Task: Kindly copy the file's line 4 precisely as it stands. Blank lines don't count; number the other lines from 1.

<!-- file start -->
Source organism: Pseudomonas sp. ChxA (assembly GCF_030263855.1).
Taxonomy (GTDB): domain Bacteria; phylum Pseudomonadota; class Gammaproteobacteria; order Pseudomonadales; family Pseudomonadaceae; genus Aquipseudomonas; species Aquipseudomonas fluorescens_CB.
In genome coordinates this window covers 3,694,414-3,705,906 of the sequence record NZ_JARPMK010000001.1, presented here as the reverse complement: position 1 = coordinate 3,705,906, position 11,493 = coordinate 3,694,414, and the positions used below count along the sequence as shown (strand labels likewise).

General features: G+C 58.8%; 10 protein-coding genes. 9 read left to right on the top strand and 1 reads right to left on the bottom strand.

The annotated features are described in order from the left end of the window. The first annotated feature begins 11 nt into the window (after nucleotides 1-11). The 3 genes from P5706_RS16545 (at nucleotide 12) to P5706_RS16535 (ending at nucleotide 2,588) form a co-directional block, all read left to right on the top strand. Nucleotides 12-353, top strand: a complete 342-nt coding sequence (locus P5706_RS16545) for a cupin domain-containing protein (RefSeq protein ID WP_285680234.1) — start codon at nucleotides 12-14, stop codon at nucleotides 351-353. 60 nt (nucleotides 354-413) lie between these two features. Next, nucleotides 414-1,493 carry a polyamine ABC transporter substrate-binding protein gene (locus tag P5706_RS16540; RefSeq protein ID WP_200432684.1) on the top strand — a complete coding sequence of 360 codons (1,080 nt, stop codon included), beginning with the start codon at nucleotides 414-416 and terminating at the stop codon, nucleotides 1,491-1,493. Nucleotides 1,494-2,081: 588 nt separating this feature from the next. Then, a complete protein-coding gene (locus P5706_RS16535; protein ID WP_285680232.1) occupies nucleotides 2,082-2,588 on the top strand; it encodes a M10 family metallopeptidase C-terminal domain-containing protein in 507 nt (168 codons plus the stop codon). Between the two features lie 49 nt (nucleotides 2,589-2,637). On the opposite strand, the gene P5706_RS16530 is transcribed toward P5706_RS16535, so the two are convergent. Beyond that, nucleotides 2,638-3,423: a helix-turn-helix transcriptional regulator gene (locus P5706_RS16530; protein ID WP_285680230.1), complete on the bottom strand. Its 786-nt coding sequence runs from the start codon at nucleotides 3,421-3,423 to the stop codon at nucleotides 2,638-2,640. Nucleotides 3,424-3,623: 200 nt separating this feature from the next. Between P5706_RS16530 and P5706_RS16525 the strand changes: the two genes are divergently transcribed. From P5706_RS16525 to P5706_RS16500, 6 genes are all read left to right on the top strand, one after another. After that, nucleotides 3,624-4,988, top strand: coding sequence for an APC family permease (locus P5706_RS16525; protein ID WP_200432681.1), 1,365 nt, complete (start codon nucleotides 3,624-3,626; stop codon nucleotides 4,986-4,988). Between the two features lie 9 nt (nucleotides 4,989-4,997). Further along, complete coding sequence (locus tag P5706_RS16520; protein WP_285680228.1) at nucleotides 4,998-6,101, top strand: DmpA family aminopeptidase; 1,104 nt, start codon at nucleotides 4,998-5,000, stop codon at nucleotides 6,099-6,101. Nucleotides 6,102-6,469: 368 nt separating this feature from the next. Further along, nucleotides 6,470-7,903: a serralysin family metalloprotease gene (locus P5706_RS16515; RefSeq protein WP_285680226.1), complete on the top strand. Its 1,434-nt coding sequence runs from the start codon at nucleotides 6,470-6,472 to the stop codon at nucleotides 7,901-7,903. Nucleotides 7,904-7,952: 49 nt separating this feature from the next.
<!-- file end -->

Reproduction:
General features: G+C 58.8%; 10 protein-coding genes. 9 read left to right on the top strand and 1 reads right to left on the bottom strand.